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Villagers in St Day and Carharrack left 'isolated' as bus services reduced

By West Briton  |  Posted: November 08, 2013

  • Residents of St Day who are upset about the new bus timetable and the lack of service to the village at evenings and weekends.

  • Residents of St Day who are upset about the new bus timetable and the lack of service to the village at evenings and weekends. Ref : TRGH20131105A-003_C

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VILLAGERS in Carharrack and St Day have hit out at the loss of their subsidised evening and Sunday bus service, saying it has left them isolated.

Cornwall Council has withdrawn its subsidy to the First Devon & Cornwall Ltd No 18 service, which runs between Penzance and Truro.

The no 18 is now being run on a fully commercial basis and no longer diverts via St Day and Carharrack during evenings and Sundays.

In a response to Cornwall councillor Mark Kaczmarek, the council's group leader of passenger transport, David Edwards, said the average number of passengers using the service on evenings and Sunday was poor, with just three people per journey.

A large number travelled between Lanner and Redruth, he said, which has an alternative bus service (no 41).

"Quite simply, these numbers cannot support a commercial bus service and do not justify the council 'buying-in' replacement journeys," he said.

Carharrack is now served by a new hourly bus service no 47, Monday to Saturday, with last journeys at 5.49pm arriving in Truro at 6.22pm, with the last bus from Truro to Carharrack at 6.35pm arriving at 7.07pm.

"Sadly, as we face further reductions in the funding for supported bus services, more and more fringe journeys will be withdrawn," Mr Edwards warned.

John Newcombe, the chairman of St Day Parish Council, said many residents felt "isolated" as a result of the change in service, which he said was introduced without any prior notice.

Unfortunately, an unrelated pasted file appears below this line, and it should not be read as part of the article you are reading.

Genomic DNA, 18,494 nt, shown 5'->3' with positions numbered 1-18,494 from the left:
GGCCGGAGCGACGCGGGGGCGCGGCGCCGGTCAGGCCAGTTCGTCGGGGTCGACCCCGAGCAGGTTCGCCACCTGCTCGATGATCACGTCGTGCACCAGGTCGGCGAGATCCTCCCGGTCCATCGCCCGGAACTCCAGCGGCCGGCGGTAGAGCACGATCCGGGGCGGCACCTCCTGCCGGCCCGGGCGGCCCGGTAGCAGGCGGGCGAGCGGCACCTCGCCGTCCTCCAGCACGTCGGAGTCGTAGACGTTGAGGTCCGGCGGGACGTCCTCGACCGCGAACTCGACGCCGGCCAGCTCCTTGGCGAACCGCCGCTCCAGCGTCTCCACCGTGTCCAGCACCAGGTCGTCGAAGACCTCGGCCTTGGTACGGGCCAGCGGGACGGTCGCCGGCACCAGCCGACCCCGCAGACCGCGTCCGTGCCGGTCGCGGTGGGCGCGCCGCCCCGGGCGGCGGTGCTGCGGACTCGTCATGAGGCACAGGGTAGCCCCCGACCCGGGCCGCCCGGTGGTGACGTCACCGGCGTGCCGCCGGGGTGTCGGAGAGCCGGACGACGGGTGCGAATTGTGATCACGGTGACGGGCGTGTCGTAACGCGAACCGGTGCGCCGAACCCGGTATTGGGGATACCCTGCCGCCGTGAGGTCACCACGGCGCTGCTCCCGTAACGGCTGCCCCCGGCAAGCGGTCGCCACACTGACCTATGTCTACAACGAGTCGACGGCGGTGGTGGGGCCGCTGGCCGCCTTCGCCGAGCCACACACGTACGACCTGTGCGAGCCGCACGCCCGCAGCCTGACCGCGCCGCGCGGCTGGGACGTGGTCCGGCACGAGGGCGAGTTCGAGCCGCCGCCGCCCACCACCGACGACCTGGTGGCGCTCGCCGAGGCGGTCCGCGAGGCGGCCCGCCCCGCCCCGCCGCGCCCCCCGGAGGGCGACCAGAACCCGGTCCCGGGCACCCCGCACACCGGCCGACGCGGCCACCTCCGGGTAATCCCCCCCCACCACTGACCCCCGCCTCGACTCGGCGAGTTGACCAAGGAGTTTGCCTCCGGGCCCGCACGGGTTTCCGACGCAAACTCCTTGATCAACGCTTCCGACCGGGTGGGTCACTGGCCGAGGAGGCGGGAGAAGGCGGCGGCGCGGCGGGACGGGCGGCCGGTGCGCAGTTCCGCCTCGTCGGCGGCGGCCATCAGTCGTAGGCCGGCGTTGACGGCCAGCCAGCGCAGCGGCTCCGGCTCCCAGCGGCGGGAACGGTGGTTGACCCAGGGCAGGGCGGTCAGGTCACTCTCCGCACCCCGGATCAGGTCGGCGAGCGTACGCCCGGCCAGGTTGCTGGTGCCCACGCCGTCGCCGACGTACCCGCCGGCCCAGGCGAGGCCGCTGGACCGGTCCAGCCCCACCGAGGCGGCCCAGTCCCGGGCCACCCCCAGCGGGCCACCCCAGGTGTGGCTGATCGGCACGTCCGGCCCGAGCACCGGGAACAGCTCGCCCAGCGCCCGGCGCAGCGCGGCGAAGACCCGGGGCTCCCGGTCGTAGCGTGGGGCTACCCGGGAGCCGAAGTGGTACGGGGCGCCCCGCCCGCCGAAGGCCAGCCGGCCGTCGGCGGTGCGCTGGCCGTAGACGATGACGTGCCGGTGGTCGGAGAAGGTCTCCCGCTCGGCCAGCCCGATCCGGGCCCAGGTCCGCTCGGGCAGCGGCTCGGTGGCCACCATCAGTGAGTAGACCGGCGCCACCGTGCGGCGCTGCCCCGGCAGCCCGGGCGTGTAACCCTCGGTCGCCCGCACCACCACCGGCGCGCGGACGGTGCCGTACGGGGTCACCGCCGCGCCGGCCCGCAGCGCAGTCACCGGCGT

He said: "There has been a no 18 bus service through St Day and Carharrack for around 70 years. It is going to be very difficult to get the service reinstated and they are warning of further reductions next year."

St Day resident Wendy Kilpatrick, a member of the First Bus Passenger Transport panel, said the loss of service was creating "havoc" for many in the village.

She said: "I won't be able to attend my bus group meeting because they have stopped the bus. It means many people can't get to work in Redruth, or visit Treliske [hospital] in Truro on Sundays. Many people work shifts and rely on the bus. Youngsters won't be able to get to the cinema in Redruth or Truro on a Sunday.

"I will fight this all the way. This is affecting all ages. I know many people who have concessionary travel and are prepared to pay rather than lose the service," she added.

Mr Kaczmarek said the Government had starved Cornwall Council of funding to support public transport, adding: "I understand that the good summer has encouraged more visitors on holiday here in Cornwall to use their concessionary bus passes, adding more than £500,000 to the council's limited budget.

"The government funding cuts are really having a negative impact on those living in rural villages. What are the Cornish MPs doing to help Cornwall overcome the problems faced by this imposed compulsory Concessionary Fare scheme?

"This should be funded by the Government which would enable the council to invest more into rural transport schemes."

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